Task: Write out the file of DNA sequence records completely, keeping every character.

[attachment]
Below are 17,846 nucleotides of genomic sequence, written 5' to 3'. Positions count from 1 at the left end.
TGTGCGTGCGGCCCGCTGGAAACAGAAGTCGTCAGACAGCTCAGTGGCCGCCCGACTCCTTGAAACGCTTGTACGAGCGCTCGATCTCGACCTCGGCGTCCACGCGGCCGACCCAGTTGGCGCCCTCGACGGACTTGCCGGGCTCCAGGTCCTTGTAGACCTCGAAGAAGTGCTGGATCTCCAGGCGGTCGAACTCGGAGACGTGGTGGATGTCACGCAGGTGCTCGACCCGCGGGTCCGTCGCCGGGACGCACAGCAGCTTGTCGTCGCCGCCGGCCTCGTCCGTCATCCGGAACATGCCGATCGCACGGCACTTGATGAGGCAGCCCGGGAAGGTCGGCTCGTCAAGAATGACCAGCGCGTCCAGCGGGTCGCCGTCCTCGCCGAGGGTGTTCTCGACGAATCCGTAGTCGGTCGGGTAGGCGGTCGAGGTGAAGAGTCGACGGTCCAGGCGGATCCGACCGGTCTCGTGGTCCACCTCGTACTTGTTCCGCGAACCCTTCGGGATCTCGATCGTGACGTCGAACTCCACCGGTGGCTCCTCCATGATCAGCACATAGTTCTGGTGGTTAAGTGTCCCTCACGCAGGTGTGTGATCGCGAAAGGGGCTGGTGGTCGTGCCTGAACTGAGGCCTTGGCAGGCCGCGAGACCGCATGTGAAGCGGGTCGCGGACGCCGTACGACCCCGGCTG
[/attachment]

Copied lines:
Below are 17,846 nucleotides of genomic sequence, written 5' to 3'. Positions count from 1 at the left end.
TGTGCGTGCGGCCCGCTGGAAACAGAAGTCGTCAGACAGCTCAGTGGCCGCCCGACTCCTTGAAACGCTTGTACGAGCGCTCGATCTCGACCTCGGCGTCCACGCGGCCGACCCAGTTGGCGCCCTCGACGGACTTGCCGGGCTCCAGGTCCTTGTAGACCTCGAAGAAGTGCTGGATCTCCAGGCGGTCGAACTCGGAGACGTGGTGGATGTCACGCAGGTGCTCGACCCGCGGGTCCGTCGCCGGGACGCACAGCAGCTTGTCGTCGCCGCCGGCCTCGTCCGTCATCCGGAACATGCCGATCGCACGGCACTTGATGAGGCAGCCCGGGAAGGTCGGCTCGTCAAGAATGACCAGCGCGTCCAGCGGGTCGCCGTCCTCGCCGAGGGTGTTCTCGACGAATCCGTAGTCGGTCGGGTAGGCGGTCGAGGTGAAGAGTCGACGGTCCAGGCGGATCCGACCGGTCTCGTGGTCCACCTCGTACTTGTTCCGCGAACCCTTCGGGATCTCGATCGTGACGTCGAACTCCACCGGTGGCTCCTCCATGATCAGCACATAGTTCTGGTGGTTAAGTGTCCCTCACGCAGGTGTGTGATCGCGAAAGGGGCTGGTGGTCGTGCCTGAACTGAGGCCTTGGCAGGCCGCGAGACCGCATGTGAAGCGGGTCGCGGACGCCGTACGACCCCGGCTG